Applying for and getting import licenses was another long procedure. In all, it would take them about one year to procure ammunition from abroad.

Finding the best tools of the trade was a problem, so was finding well-equipped shooting ranges. To practice for their 50m events, they would cut targets and paste it at 25 metres.

“Shooting is also a very technical sport,” continues Shirur. “At the time, there weren’t too many coaches and not a lot of know-how.” At the beginning of her career though, Shirur, along with other prominent shooters of her generation like Anjali Bhagwat, received guidance from Navy marksman Sanjay Chakravarthi.

“He made sure our basics were strong,” she says. “We didn’t have a lot of scientific training; there was no concept of a sports psychologist. We always spent more than we earned. But we were extremely driven.”

India's Anjali Bhagwat (R) and teammate Suma Shirur pose with their air rifles after the women's 10-metre Air Rifle shooting event at the 14th Asian Games in Busan in 2002. AFP

India's Anjali Bhagwat (R) and teammate Suma Shirur pose with their air rifles after the women's 10-metre Air Rifle shooting event at the 14th Asian Games in Busan in 2002. AFP

Being from the Services, Chakravarthi also instilled a sense of discipline and dedication into his wards. Shooters like Shirur and Bhagwat were also an anomaly, simply because they were women in man’s world.

“It was a completely male-dominated sport,” says Shirur. “We were a matter of curiosity to them. More than discrimination, it was about seeing what we could do. Gradually that curiosity turned into respect. It took time and it was only after we became pros that we were accepted by the shooting world. Our coach always used to tell us to dress appropriately, not because we were women, but he said we should always look professional if we wanted people to take us seriously.”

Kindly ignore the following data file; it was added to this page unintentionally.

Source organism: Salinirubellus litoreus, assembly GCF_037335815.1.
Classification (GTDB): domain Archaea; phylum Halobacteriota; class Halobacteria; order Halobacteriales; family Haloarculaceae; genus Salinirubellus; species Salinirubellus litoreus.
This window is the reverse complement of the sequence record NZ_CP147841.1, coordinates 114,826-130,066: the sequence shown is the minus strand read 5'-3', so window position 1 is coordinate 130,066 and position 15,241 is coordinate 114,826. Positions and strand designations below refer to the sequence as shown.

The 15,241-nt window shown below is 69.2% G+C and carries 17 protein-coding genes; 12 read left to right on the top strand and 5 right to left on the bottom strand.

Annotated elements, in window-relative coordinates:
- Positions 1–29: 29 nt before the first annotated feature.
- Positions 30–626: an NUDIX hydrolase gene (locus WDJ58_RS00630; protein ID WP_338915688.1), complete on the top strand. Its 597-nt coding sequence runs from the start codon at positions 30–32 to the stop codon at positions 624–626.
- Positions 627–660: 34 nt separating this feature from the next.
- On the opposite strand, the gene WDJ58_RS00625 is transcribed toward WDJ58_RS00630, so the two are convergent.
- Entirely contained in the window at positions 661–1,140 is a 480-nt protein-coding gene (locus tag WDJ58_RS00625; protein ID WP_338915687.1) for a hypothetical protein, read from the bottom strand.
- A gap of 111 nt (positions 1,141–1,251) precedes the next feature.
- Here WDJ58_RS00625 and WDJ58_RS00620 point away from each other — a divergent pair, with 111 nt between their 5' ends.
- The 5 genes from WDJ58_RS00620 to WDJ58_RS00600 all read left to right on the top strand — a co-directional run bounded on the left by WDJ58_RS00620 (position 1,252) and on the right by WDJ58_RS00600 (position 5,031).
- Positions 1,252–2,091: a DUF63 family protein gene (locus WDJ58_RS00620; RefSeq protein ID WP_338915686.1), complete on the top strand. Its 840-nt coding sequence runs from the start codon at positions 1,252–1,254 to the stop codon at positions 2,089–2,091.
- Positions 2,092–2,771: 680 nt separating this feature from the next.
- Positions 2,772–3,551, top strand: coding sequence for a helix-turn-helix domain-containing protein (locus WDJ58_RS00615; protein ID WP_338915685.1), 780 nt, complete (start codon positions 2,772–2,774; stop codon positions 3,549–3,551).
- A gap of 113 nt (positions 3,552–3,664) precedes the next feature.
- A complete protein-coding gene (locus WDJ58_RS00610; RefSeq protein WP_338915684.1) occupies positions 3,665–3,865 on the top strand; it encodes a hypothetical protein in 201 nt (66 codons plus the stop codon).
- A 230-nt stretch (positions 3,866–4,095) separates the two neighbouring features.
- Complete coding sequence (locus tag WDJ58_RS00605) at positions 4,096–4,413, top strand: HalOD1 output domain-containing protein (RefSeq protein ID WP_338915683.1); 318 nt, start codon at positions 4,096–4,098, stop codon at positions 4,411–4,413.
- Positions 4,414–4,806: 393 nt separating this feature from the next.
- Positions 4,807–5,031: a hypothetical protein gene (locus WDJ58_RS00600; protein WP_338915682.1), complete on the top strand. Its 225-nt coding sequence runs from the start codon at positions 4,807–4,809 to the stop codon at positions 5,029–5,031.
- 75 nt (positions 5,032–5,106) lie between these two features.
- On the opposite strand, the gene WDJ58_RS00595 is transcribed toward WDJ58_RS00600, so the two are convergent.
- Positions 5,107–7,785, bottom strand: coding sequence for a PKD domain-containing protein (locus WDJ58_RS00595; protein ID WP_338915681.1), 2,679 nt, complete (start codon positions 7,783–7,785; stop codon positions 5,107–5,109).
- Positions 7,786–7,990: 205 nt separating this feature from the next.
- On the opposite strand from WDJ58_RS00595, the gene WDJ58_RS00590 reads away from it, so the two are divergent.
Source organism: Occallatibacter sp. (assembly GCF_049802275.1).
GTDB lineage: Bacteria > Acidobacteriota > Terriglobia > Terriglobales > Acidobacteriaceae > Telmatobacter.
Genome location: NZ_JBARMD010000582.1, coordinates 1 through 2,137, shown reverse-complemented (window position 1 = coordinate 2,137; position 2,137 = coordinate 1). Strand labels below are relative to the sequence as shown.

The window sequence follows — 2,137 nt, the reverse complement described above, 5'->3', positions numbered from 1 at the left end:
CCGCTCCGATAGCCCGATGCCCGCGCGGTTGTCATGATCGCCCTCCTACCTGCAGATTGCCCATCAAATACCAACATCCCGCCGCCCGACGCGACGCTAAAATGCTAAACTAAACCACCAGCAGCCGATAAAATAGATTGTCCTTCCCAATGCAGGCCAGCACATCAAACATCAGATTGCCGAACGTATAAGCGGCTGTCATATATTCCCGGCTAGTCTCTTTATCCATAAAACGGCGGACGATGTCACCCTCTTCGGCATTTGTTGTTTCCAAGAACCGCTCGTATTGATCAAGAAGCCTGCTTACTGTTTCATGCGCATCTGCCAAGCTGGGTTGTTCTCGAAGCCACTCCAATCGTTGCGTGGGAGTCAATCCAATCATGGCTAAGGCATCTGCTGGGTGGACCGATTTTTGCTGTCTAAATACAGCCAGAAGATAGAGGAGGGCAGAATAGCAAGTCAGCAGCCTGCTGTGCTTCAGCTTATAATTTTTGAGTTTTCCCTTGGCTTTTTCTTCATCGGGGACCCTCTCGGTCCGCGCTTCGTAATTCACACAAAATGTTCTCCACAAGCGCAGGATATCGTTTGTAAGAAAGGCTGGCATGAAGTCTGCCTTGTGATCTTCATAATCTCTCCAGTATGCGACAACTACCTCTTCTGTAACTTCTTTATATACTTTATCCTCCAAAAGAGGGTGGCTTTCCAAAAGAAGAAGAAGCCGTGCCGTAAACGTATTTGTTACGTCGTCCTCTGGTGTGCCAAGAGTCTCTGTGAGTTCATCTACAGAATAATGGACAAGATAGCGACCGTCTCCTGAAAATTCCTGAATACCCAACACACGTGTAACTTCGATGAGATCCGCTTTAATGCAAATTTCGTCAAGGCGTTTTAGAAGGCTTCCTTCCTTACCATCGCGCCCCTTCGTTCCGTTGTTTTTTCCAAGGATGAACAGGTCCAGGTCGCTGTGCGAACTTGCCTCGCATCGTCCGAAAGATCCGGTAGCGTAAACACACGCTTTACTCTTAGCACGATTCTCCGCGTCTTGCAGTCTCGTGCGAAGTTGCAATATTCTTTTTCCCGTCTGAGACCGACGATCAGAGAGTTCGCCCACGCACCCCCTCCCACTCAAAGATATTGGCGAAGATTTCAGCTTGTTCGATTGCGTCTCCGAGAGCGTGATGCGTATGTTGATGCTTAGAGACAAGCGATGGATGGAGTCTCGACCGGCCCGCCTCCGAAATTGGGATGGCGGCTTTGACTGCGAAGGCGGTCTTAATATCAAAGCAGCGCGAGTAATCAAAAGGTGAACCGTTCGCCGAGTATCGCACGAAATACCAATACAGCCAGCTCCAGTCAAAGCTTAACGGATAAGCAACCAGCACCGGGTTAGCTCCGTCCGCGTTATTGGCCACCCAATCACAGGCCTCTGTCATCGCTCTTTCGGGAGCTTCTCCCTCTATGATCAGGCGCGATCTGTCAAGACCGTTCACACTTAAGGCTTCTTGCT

Shirur was part of the first wave of success for Indian shooting. In 2002, she created history by winning a gold medal in 10m air rifle pairs (with Bhagwat) at the Manchester Commonwealth Games. She followed it up with a silver in the 10m air rifle individual event. At the Asian Games in Busan that year, she won a silver in the 10m air rifle team event.

At the Commonwealth Games in Manchester, 14 of India’s 30 gold medals came in shooting. That got the ball rolling for the sport. In 2004, at the Athens Olympics, India’s medal came from shooting, when Rajyavardhan Singh Rathore won a silver in the double trap event. Four years later, in Beijing, Abhinav Bindra became the first Indian to clinch an individual gold Olympic medal when he won the 10m air rifle event.

It was in 2004 that Shirur scaled the biggest high. At the 2004 Asian Shooting Championships in Kuala Lumpur, Shirur scored a maximum of 400 points in qualification to become a joint world record holder at the event.

Athletes like Shirur and Bhagwat not only opened the doors for women in the sport, but they also laid a mark. Not bound to traditional clichés, Shirur returned to the sport after her marriage and then the birth of her children to keep pursuing her dream.

“There was no one before us, we were the ones who had to raise the bar,” says Shirur. “First to 380, then 390 and ultimately to 400 out of 400.

“Indian shooting is now in a very good place, there is so much awareness, interest, funding, many more coaches. Youngsters coming into the sport start on a strong note now because there is a formal set up already. What taken them one year used to take us ten years. It took one whole generation; our struggles, our triumph to get there.”

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Updated Date: Feb 19, 2019 14:53:41 IST